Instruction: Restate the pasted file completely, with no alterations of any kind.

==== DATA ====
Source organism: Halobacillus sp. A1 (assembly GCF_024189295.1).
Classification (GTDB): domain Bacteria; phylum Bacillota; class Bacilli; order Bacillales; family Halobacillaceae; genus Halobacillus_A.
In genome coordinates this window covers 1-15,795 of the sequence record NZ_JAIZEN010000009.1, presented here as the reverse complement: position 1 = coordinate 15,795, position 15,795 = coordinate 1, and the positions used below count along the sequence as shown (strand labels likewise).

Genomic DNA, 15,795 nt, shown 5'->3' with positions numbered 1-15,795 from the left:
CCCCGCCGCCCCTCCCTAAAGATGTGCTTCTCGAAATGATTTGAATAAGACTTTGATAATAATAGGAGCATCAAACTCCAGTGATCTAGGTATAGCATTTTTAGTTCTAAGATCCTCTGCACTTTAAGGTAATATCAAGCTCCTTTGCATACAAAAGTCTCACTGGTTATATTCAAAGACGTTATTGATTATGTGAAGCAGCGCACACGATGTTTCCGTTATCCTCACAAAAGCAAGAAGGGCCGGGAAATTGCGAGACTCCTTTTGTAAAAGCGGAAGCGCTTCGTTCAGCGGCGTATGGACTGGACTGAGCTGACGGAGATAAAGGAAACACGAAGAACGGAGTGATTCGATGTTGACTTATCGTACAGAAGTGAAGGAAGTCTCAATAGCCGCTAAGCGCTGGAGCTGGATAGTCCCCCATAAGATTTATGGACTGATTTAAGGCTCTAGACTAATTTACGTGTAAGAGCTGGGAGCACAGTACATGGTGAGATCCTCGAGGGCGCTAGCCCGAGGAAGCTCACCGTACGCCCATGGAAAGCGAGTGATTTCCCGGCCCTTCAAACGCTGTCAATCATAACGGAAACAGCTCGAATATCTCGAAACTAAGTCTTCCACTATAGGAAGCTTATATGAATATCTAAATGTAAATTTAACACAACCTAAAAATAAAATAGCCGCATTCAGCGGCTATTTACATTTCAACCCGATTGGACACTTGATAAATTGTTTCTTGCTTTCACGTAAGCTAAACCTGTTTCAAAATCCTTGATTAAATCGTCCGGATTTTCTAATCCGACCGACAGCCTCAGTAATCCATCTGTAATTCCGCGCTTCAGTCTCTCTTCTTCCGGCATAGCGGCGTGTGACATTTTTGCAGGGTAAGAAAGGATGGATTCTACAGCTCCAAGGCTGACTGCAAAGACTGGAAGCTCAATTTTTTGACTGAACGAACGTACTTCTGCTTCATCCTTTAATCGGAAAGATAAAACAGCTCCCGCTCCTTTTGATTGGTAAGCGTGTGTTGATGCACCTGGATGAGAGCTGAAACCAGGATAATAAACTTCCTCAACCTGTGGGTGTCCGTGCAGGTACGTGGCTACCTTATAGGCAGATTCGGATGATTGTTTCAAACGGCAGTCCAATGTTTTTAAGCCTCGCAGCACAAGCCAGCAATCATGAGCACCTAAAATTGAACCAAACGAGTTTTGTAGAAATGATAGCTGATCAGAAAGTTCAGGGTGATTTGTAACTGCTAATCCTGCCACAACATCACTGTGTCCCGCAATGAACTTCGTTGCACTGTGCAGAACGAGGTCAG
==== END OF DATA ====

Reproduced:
Source organism: Halobacillus sp. A1 (assembly GCF_024189295.1).
Classification (GTDB): domain Bacteria; phylum Bacillota; class Bacilli; order Bacillales; family Halobacillaceae; genus Halobacillus_A.
In genome coordinates this window covers 1-15,795 of the sequence record NZ_JAIZEN010000009.1, presented here as the reverse complement: position 1 = coordinate 15,795, position 15,795 = coordinate 1, and the positions used below count along the sequence as shown (strand labels likewise).

Genomic DNA, 15,795 nt, shown 5'->3' with positions numbered 1-15,795 from the left:
CCCCGCCGCCCCTCCCTAAAGATGTGCTTCTCGAAATGATTTGAATAAGACTTTGATAATAATAGGAGCATCAAACTCCAGTGATCTAGGTATAGCATTTTTAGTTCTAAGATCCTCTGCACTTTAAGGTAATATCAAGCTCCTTTGCATACAAAAGTCTCACTGGTTATATTCAAAGACGTTATTGATTATGTGAAGCAGCGCACACGATGTTTCCGTTATCCTCACAAAAGCAAGAAGGGCCGGGAAATTGCGAGACTCCTTTTGTAAAAGCGGAAGCGCTTCGTTCAGCGGCGTATGGACTGGACTGAGCTGACGGAGATAAAGGAAACACGAAGAACGGAGTGATTCGATGTTGACTTATCGTACAGAAGTGAAGGAAGTCTCAATAGCCGCTAAGCGCTGGAGCTGGATAGTCCCCCATAAGATTTATGGACTGATTTAAGGCTCTAGACTAATTTACGTGTAAGAGCTGGGAGCACAGTACATGGTGAGATCCTCGAGGGCGCTAGCCCGAGGAAGCTCACCGTACGCCCATGGAAAGCGAGTGATTTCCCGGCCCTTCAAACGCTGTCAATCATAACGGAAACAGCTCGAATATCTCGAAACTAAGTCTTCCACTATAGGAAGCTTATATGAATATCTAAATGTAAATTTAACACAACCTAAAAATAAAATAGCCGCATTCAGCGGCTATTTACATTTCAACCCGATTGGACACTTGATAAATTGTTTCTTGCTTTCACGTAAGCTAAACCTGTTTCAAAATCCTTGATTAAATCGTCCGGATTTTCTAATCCGACCGACAGCCTCAGTAATCCATCTGTAATTCCGCGCTTCAGTCTCTCTTCTTCCGGCATAGCGGCGTGTGACATTTTTGCAGGGTAAGAAAGGATGGATTCTACAGCTCCAAGGCTGACTGCAAAGACTGGAAGCTCAATTTTTTGACTGAACGAACGTACTTCTGCTTCATCCTTTAATCGGAAAGATAAAACAGCTCCCGCTCCTTTTGATTGGTAAGCGTGTGTTGATGCACCTGGATGAGAGCTGAAACCAGGATAATAAACTTCCTCAACCTGTGGGTGTCCGTGCAGGTACGTGGCTACCTTATAGGCAGATTCGGATGATTGTTTCAAACGGCAGTCCAATGTTTTTAAGCCTCGCAGCACAAGCCAGCAATCATGAGCACCTAAAATTGAACCAAACGAGTTTTGTAGAAATGATAGCTGATCAGAAAGTTCAGGGTGATTTGTAACTGCTAATCCTGCCACAACATCACTGTGTCCCGCAATGAACTTCGTTGCACTGTGCAGAACGAGGTCAG